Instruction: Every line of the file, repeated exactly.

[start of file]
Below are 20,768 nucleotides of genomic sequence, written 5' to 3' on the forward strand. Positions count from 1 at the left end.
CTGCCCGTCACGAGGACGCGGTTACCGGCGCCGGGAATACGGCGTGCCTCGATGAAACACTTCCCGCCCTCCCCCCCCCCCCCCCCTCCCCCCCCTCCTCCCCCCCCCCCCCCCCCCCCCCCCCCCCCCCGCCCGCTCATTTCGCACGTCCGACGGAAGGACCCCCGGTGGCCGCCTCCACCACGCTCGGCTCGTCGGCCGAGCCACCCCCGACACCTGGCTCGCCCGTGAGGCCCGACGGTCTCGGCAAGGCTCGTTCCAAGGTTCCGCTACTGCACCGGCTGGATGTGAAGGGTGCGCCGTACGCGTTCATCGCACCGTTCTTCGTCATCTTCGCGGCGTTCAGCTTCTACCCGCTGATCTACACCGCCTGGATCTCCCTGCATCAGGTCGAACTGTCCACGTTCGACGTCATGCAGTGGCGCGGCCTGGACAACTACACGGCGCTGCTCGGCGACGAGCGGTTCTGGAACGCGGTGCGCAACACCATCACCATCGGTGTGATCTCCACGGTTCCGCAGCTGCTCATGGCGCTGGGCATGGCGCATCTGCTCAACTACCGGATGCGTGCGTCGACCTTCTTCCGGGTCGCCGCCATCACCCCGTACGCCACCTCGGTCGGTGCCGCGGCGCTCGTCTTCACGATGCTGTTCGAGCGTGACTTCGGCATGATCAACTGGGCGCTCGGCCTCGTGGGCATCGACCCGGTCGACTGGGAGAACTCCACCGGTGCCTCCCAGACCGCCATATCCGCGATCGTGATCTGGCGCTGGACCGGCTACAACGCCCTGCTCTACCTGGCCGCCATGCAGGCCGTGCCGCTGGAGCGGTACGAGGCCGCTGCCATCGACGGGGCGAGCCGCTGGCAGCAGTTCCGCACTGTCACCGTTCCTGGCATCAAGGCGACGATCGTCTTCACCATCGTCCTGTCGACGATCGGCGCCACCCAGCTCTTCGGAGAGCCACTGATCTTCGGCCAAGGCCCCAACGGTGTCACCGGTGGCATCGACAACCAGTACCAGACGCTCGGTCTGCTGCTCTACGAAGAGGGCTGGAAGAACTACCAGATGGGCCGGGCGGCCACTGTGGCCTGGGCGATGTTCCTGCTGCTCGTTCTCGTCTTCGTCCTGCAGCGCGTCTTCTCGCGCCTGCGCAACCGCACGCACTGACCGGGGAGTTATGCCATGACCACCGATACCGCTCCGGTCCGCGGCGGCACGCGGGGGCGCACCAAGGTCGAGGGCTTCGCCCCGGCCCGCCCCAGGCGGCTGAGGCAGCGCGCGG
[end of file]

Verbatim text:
Below are 20,768 nucleotides of genomic sequence, written 5' to 3' on the forward strand. Positions count from 1 at the left end.
CTGCCCGTCACGAGGACGCGGTTACCGGCGCCGGGAATACGGCGTGCCTCGATGAAACACTTCCCGCCCTCCCCCCCCCCCCCCCCTCCCCCCCCTCCTCCCCCCCCCCCCCCCCCCCCCCCCCCCCCCCGCCCGCTCATTTCGCACGTCCGACGGAAGGACCCCCGGTGGCCGCCTCCACCACGCTCGGCTCGTCGGCCGAGCCACCCCCGACACCTGGCTCGCCCGTGAGGCCCGACGGTCTCGGCAAGGCTCGTTCCAAGGTTCCGCTACTGCACCGGCTGGATGTGAAGGGTGCGCCGTACGCGTTCATCGCACCGTTCTTCGTCATCTTCGCGGCGTTCAGCTTCTACCCGCTGATCTACACCGCCTGGATCTCCCTGCATCAGGTCGAACTGTCCACGTTCGACGTCATGCAGTGGCGCGGCCTGGACAACTACACGGCGCTGCTCGGCGACGAGCGGTTCTGGAACGCGGTGCGCAACACCATCACCATCGGTGTGATCTCCACGGTTCCGCAGCTGCTCATGGCGCTGGGCATGGCGCATCTGCTCAACTACCGGATGCGTGCGTCGACCTTCTTCCGGGTCGCCGCCATCACCCCGTACGCCACCTCGGTCGGTGCCGCGGCGCTCGTCTTCACGATGCTGTTCGAGCGTGACTTCGGCATGATCAACTGGGCGCTCGGCCTCGTGGGCATCGACCCGGTCGACTGGGAGAACTCCACCGGTGCCTCCCAGACCGCCATATCCGCGATCGTGATCTGGCGCTGGACCGGCTACAACGCCCTGCTCTACCTGGCCGCCATGCAGGCCGTGCCGCTGGAGCGGTACGAGGCCGCTGCCATCGACGGGGCGAGCCGCTGGCAGCAGTTCCGCACTGTCACCGTTCCTGGCATCAAGGCGACGATCGTCTTCACCATCGTCCTGTCGACGATCGGCGCCACCCAGCTCTTCGGAGAGCCACTGATCTTCGGCCAAGGCCCCAACGGTGTCACCGGTGGCATCGACAACCAGTACCAGACGCTCGGTCTGCTGCTCTACGAAGAGGGCTGGAAGAACTACCAGATGGGCCGGGCGGCCACTGTGGCCTGGGCGATGTTCCTGCTGCTCGTTCTCGTCTTCGTCCTGCAGCGCGTCTTCTCGCGCCTGCGCAACCGCACGCACTGACCGGGGAGTTATGCCATGACCACCGATACCGCTCCGGTCCGCGGCGGCACGCGGGGGCGCACCAAGGTCGAGGGCTTCGCCCCGGCCCGCCCCAGGCGGCTGAGGCAGCGCGCGG